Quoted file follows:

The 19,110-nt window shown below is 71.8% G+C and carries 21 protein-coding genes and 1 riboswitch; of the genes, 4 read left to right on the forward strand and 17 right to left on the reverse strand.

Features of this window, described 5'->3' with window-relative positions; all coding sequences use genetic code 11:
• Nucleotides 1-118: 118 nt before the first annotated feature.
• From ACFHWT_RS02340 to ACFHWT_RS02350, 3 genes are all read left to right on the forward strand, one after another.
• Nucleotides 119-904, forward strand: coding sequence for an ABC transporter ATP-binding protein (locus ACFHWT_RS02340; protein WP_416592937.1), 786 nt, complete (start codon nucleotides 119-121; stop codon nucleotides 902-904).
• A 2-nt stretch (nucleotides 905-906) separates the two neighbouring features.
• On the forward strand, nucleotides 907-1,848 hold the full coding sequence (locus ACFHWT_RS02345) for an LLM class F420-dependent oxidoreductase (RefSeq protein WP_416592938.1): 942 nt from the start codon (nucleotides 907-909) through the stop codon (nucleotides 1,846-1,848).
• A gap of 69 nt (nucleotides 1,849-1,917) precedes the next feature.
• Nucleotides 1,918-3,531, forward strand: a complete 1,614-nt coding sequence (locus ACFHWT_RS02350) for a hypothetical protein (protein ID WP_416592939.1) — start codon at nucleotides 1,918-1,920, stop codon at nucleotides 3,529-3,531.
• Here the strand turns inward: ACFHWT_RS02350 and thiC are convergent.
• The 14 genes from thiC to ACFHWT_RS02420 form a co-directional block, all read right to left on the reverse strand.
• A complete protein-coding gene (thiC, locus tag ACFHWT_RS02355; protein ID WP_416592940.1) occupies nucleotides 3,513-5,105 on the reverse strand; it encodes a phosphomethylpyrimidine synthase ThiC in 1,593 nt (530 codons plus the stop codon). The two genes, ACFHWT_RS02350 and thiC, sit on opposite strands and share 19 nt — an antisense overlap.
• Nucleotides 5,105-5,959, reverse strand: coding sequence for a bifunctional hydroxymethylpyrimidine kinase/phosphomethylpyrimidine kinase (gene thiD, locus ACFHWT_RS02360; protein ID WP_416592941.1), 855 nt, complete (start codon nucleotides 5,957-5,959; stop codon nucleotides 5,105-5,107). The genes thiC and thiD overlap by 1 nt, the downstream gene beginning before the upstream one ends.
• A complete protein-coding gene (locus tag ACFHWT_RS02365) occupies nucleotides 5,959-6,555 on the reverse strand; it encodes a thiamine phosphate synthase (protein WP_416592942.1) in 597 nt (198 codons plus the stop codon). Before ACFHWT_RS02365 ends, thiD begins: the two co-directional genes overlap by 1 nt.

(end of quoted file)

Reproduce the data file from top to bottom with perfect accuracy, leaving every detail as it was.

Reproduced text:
The 19,110-nt window shown below is 71.8% G+C and carries 21 protein-coding genes and 1 riboswitch; of the genes, 4 read left to right on the forward strand and 17 right to left on the reverse strand.

Features of this window, described 5'->3' with window-relative positions; all coding sequences use genetic code 11:
• Nucleotides 1-118: 118 nt before the first annotated feature.
• From ACFHWT_RS02340 to ACFHWT_RS02350, 3 genes are all read left to right on the forward strand, one after another.
• Nucleotides 119-904, forward strand: coding sequence for an ABC transporter ATP-binding protein (locus ACFHWT_RS02340; protein WP_416592937.1), 786 nt, complete (start codon nucleotides 119-121; stop codon nucleotides 902-904).
• A 2-nt stretch (nucleotides 905-906) separates the two neighbouring features.
• On the forward strand, nucleotides 907-1,848 hold the full coding sequence (locus ACFHWT_RS02345) for an LLM class F420-dependent oxidoreductase (RefSeq protein WP_416592938.1): 942 nt from the start codon (nucleotides 907-909) through the stop codon (nucleotides 1,846-1,848).
• A gap of 69 nt (nucleotides 1,849-1,917) precedes the next feature.
• Nucleotides 1,918-3,531, forward strand: a complete 1,614-nt coding sequence (locus ACFHWT_RS02350) for a hypothetical protein (protein ID WP_416592939.1) — start codon at nucleotides 1,918-1,920, stop codon at nucleotides 3,529-3,531.
• Here the strand turns inward: ACFHWT_RS02350 and thiC are convergent.
• The 14 genes from thiC to ACFHWT_RS02420 form a co-directional block, all read right to left on the reverse strand.
• A complete protein-coding gene (thiC, locus tag ACFHWT_RS02355; protein ID WP_416592940.1) occupies nucleotides 3,513-5,105 on the reverse strand; it encodes a phosphomethylpyrimidine synthase ThiC in 1,593 nt (530 codons plus the stop codon). The two genes, ACFHWT_RS02350 and thiC, sit on opposite strands and share 19 nt — an antisense overlap.
• Nucleotides 5,105-5,959, reverse strand: coding sequence for a bifunctional hydroxymethylpyrimidine kinase/phosphomethylpyrimidine kinase (gene thiD, locus ACFHWT_RS02360; protein ID WP_416592941.1), 855 nt, complete (start codon nucleotides 5,957-5,959; stop codon nucleotides 5,105-5,107). The genes thiC and thiD overlap by 1 nt, the downstream gene beginning before the upstream one ends.
• A complete protein-coding gene (locus tag ACFHWT_RS02365) occupies nucleotides 5,959-6,555 on the reverse strand; it encodes a thiamine phosphate synthase (protein WP_416592942.1) in 597 nt (198 codons plus the stop codon). Before ACFHWT_RS02365 ends, thiD begins: the two co-directional genes overlap by 1 nt.